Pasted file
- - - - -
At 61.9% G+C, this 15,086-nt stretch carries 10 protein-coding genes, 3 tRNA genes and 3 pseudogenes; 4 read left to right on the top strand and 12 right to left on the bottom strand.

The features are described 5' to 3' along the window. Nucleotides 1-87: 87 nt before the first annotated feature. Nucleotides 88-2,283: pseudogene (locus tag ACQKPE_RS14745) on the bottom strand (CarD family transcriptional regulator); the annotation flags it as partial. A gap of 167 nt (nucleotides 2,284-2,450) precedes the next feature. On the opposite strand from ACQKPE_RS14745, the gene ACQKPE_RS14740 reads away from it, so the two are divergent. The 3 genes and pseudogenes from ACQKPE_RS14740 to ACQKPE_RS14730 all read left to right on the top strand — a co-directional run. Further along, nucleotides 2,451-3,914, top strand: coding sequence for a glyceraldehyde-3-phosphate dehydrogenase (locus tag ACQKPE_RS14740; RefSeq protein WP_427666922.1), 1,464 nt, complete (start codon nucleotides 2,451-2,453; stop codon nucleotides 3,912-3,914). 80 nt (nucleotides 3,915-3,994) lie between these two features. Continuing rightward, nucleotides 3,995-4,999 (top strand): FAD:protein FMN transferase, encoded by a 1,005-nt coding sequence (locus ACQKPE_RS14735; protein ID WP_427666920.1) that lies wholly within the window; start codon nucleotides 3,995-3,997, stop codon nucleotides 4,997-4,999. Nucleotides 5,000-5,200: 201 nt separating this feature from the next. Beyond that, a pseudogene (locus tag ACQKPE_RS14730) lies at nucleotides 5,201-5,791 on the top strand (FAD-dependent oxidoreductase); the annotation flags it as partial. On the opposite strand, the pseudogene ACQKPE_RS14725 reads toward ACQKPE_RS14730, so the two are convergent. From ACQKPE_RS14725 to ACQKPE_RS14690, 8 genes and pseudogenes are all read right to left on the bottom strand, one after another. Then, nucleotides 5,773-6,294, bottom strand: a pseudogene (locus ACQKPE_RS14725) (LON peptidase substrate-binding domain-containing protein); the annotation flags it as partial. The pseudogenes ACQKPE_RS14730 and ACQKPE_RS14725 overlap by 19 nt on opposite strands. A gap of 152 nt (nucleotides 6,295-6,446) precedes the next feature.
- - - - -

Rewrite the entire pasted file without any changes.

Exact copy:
At 61.9% G+C, this 15,086-nt stretch carries 10 protein-coding genes, 3 tRNA genes and 3 pseudogenes; 4 read left to right on the top strand and 12 right to left on the bottom strand.

The features are described 5' to 3' along the window. Nucleotides 1-87: 87 nt before the first annotated feature. Nucleotides 88-2,283: pseudogene (locus tag ACQKPE_RS14745) on the bottom strand (CarD family transcriptional regulator); the annotation flags it as partial. A gap of 167 nt (nucleotides 2,284-2,450) precedes the next feature. On the opposite strand from ACQKPE_RS14745, the gene ACQKPE_RS14740 reads away from it, so the two are divergent. The 3 genes and pseudogenes from ACQKPE_RS14740 to ACQKPE_RS14730 all read left to right on the top strand — a co-directional run. Further along, nucleotides 2,451-3,914, top strand: coding sequence for a glyceraldehyde-3-phosphate dehydrogenase (locus tag ACQKPE_RS14740; RefSeq protein WP_427666922.1), 1,464 nt, complete (start codon nucleotides 2,451-2,453; stop codon nucleotides 3,912-3,914). 80 nt (nucleotides 3,915-3,994) lie between these two features. Continuing rightward, nucleotides 3,995-4,999 (top strand): FAD:protein FMN transferase, encoded by a 1,005-nt coding sequence (locus ACQKPE_RS14735; protein ID WP_427666920.1) that lies wholly within the window; start codon nucleotides 3,995-3,997, stop codon nucleotides 4,997-4,999. Nucleotides 5,000-5,200: 201 nt separating this feature from the next. Beyond that, a pseudogene (locus tag ACQKPE_RS14730) lies at nucleotides 5,201-5,791 on the top strand (FAD-dependent oxidoreductase); the annotation flags it as partial. On the opposite strand, the pseudogene ACQKPE_RS14725 reads toward ACQKPE_RS14730, so the two are convergent. From ACQKPE_RS14725 to ACQKPE_RS14690, 8 genes and pseudogenes are all read right to left on the bottom strand, one after another. Then, nucleotides 5,773-6,294, bottom strand: a pseudogene (locus ACQKPE_RS14725) (LON peptidase substrate-binding domain-containing protein); the annotation flags it as partial. The pseudogenes ACQKPE_RS14730 and ACQKPE_RS14725 overlap by 19 nt on opposite strands. A gap of 152 nt (nucleotides 6,295-6,446) precedes the next feature.